J. I. Mombert, An Authentic History of Lancaster County in the State of Pennsylvania (Lancaster, Pa.: J. E. Barr & Co., 1869), 174.
 Franklin Ellis and Samuel Evans, History of Lancaster County, Pennsylvania (Philadelphia: Everts & Peck, 1883), 604. Approximately $3 million in 2011$.
 National Information Center, Federal Reserve System, http://www.ffiec.gov/nicpubweb/nicweb/InstitutionHistory.aspx?parID_RSSD=43511&parDT_END=20110506 (accessed May 8, 2013).
 “Butcher’s Market Association,” Bizapedia, http://www.bizapedia.com/mo/BUTCHERS-MARKET-ASSOCIATION.html (accessed April 29, 2013).
 “Citizens’ Mutual Saving Fund and Loan Association,” Bizapedia, http://www.bizapedia.com/mo/CITIZENS-MUTUAL-SAVING-FUND-AND-LOAN-ASSOCIATION.html (accessed April 29, 2013).
 “St. Louis, Phoenix Mutual Saving Fund and Loan Association,” Missouri Secretary of State, https://www.sos.mo.gov/BusinessEntity/soskb/Corp.asp?427868 (accessed May 4, 2013).
 Approximately $279,000 to $1.4 million in 2011$.
 Insurance in force is the sum total of the face value of all policies in effect and in most instances is many multiples of an insurer’s assets or capital. “Growth of Life and Fire Insurance Business Here,” Reading Eagle, January 28, 1905; Thirty-Ninth Annual Report of the Insurance Commissioner of the Commonwealth of Pennsylvania (Harrisburg: C. E. Aughinbaugh, 1912), 1,024-1025. Approximately $165 million in 2011$.
 Reading Eagle, July 24, 1896.
 “Farmers’ Mutual Fire Insurance Company of Berks and Lehigh Counties,” http://penncompanies.us/farmers-mutual-fire-insurance-company-of-berks-and-lehigh-counties.qoVr.company.html (accessed April 29, 2013).
 Wittke, Refugees of Revolution, 111-121.
 Ibid., 314-318.
 Ibid., 321-344.
 Charles Proteus Steinmetz, “Rudolf Eickemeyer,” The Electrical World, March 16, 1895, 331; John S. Friedman, Out of the Blue: A History of Lightning: Science, Superstition, and Amazing Stories of Survival (New York: Random House, 2009), 106.
 Wittke, Refugees of Revolution, 327.
 Ibid., 337.
 Claudius Torp, “Heinrich Engelhard Steinway,” Immigrant Entrepreneurship. German-American Business Biographies, 1720-Present, http://www.immigrantentrepreneurship.org/entry.php?rec=147 (accessed December 17, 2013).
 Wittke, Refugees of Revolution, 340.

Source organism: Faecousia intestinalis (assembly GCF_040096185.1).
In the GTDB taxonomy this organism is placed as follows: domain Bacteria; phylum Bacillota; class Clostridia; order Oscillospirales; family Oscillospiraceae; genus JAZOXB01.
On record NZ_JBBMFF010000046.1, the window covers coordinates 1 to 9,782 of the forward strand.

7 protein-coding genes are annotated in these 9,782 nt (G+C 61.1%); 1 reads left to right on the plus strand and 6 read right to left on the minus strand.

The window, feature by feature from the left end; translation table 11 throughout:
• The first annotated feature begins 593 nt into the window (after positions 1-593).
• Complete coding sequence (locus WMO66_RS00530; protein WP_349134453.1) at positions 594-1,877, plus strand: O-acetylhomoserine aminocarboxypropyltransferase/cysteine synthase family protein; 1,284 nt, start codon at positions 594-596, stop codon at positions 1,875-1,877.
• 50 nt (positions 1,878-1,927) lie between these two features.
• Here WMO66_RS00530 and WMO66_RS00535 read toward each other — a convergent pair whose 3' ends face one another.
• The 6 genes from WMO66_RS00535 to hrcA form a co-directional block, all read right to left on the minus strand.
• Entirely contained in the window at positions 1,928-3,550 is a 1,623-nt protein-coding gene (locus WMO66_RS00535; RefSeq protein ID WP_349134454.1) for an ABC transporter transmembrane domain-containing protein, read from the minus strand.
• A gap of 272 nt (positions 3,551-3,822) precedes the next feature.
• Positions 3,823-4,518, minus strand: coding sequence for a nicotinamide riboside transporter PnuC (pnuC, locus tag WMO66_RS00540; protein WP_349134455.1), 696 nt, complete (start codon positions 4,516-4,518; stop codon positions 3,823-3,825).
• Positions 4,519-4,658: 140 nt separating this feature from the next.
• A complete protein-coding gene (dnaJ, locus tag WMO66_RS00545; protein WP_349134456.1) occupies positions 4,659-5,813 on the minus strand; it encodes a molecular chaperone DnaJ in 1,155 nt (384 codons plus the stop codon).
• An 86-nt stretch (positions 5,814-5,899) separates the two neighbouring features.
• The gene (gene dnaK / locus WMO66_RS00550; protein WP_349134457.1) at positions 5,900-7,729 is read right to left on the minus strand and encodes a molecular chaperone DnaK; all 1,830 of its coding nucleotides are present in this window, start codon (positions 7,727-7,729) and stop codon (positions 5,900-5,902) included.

Ibid., 338.
 Wittke, Refugees of Revolution, 229; “Captain William (Wilhelm) Hexamer,” Antietam on the Web, http://antietam.aotw.org/officers.php?officer_id=466 (accessed May 15, 2013); “William Hexamer,” Wikipedia, http://en.wikipedia.org/wiki/William_Hexamer (accessed September 10, 2103). Approximately $8.4 million in 2011$.
 A. H. Ringler, History of the North County Railway from Its Earliest Days to the Present Time (West Hoboken, N.J.: North Hudson County Railway, 1893); “North Hudson County Railway,” Wikipedia, http://en.wikipedia.org/wiki/North_Hudson_County_Railway (accessed September 10, 2013); Garret D. W. Vroom, Reports of Cases Argued and Determined in the Supreme Court and, At Law, in the Court of Errors and Appeals of the State of New Jersey (Trenton: William S. Sharp, 1880), 73.
 Wittke, Refugees of Revolution, 337.
 Ibid., 338.
 “Charles A. Schieren’s Career: A Successful Business Man, Public-Spirited Citizen, and Earnest Reformer,” New York Times, October 15, 1893.
 Anita Rapone, The Guardian Life Insurance Company, 1860-1920: A History of a German-American Enterprise (New York: New York University Press, 1987); Robert E. Wright and George David Smith, Mutually Beneficial: The Guardian and Life Insurance in America (New York: New York University Press, 2004); Wittke, Refugees of Revolution, 62, 277, 304, 309.
 Sean Cashman, America in the Gilded Age: From the Death of Lincoln to the Rise of Theodore Roosevelt, 3rd ed. (New York: New York University Press, 1993), 74-75; Grubb, German Immigration, 377.